“Naked” performance art—What is it?

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What exactly is performance art? To find out, head to Intermedia Arts for their Naked Stages festival, which happens this weekend and November 6-8. I asked this year’s Naked Stages artists to explain what performance art means to them.

May Lee-Yang has a playwriting background. She says that her piece actually became simpler over its year-long development process. The title of her piece, The Child’s House, comes from the Hmong word for uterus. She uses storytelling to explore her relationship with ghosts and her experiences with the supernatural. Her performance is mostly scripted, but she says that part of what makes it “performance art” is that not everything is scripted. “If I were in a play,” she says, “it would have to be more true to the words. Performance is more mobile.”

Beverly Cottman’s piece, Layer(s), is about her journey to become an artist through the inspiration of her ancestors. Her work is an interdisciplinary performance that incorporates storytelling, movement, and visual art. In the performance she will be creating a piece of visual art using materials such as shells, fabric, yarn, and ribbon, but she won’t know what the sculpture will look like until the performance, and each night of the performance she will build on the previous night’s work. She says performance art is an aesthetic experience that appeals to a level within people that helps inform their response to creativity.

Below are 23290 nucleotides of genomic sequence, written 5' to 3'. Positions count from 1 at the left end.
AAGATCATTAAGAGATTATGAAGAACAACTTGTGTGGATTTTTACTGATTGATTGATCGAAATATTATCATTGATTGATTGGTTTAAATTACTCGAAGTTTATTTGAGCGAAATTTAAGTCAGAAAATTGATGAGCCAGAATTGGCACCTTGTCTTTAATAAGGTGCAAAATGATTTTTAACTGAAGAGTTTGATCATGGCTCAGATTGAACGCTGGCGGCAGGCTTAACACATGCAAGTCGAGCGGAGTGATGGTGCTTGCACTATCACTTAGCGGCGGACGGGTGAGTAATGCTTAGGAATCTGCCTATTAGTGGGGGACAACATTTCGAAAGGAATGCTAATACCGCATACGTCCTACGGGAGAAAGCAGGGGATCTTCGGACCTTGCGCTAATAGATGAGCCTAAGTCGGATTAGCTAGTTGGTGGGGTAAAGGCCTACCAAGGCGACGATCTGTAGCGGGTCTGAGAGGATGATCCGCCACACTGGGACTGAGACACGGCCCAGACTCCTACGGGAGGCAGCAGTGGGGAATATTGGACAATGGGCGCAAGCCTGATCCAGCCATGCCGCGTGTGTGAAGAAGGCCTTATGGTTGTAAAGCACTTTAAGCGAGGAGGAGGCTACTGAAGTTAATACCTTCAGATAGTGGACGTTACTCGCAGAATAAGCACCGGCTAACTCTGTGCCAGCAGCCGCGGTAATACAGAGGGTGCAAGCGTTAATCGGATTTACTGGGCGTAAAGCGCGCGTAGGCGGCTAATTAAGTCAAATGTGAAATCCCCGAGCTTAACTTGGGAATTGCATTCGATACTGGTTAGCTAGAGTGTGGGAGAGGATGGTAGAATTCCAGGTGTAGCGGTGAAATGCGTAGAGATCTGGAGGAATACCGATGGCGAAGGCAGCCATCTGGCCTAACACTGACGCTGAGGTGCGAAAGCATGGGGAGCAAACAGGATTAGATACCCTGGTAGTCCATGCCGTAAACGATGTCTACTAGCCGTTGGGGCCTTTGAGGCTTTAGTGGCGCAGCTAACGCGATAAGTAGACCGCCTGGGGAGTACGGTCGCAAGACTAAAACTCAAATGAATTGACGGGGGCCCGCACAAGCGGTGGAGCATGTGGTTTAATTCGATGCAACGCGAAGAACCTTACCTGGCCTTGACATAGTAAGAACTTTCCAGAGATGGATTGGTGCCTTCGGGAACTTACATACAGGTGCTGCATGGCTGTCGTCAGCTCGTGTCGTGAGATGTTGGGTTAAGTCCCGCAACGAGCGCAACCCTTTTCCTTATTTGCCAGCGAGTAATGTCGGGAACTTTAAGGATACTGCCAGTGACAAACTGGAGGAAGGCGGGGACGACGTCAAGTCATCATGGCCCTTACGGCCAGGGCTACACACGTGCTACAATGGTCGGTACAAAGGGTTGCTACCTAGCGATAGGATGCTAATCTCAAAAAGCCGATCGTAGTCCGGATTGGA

In Juma B. Essie’s Too Real 2B Free, Essie dramatizes the struggle to maintain humanity as a black man in the contemporary world. He says that performance art is about process. “The difference is that the creator is also the art.” He says there’s a vulnerability to it. Essie’s piece makes use of video, movement, and a looper (for vocal loops) to show how in the world we live, people are put into a box. “Anytime you step outside [the box],” he says, “you either [cause] fear or you are [seen as] special.” Ultimately his work underlines the idea that people are complex.

Byrd Shuler says her piece, This Here Now, is about two parts of herself in conflict. On the one hand she has “all the performative tactics and tools galore” that one learns with performing experience, and on the other hand, there’s her younger side that simply wants to bring beautiful things to life on the stage. She says for a long time the two parts were in conflict, and that the piece portrays that conflict via a character running ragged. Shuler uses collage, gymnastics, musical theater, characters, photographs, and video in her piece, along with “a ton of props.” On the question of the definition of performance art, Shuler says “I’m really not into defining that.” She says performance art is deciding that you don’t have to decide what performance art is. So there you have it.

Sheila Regan is a theater artist based in Minneapolis. When not performing or writing, she serves as educational coordinator for Teatro del Pueblo.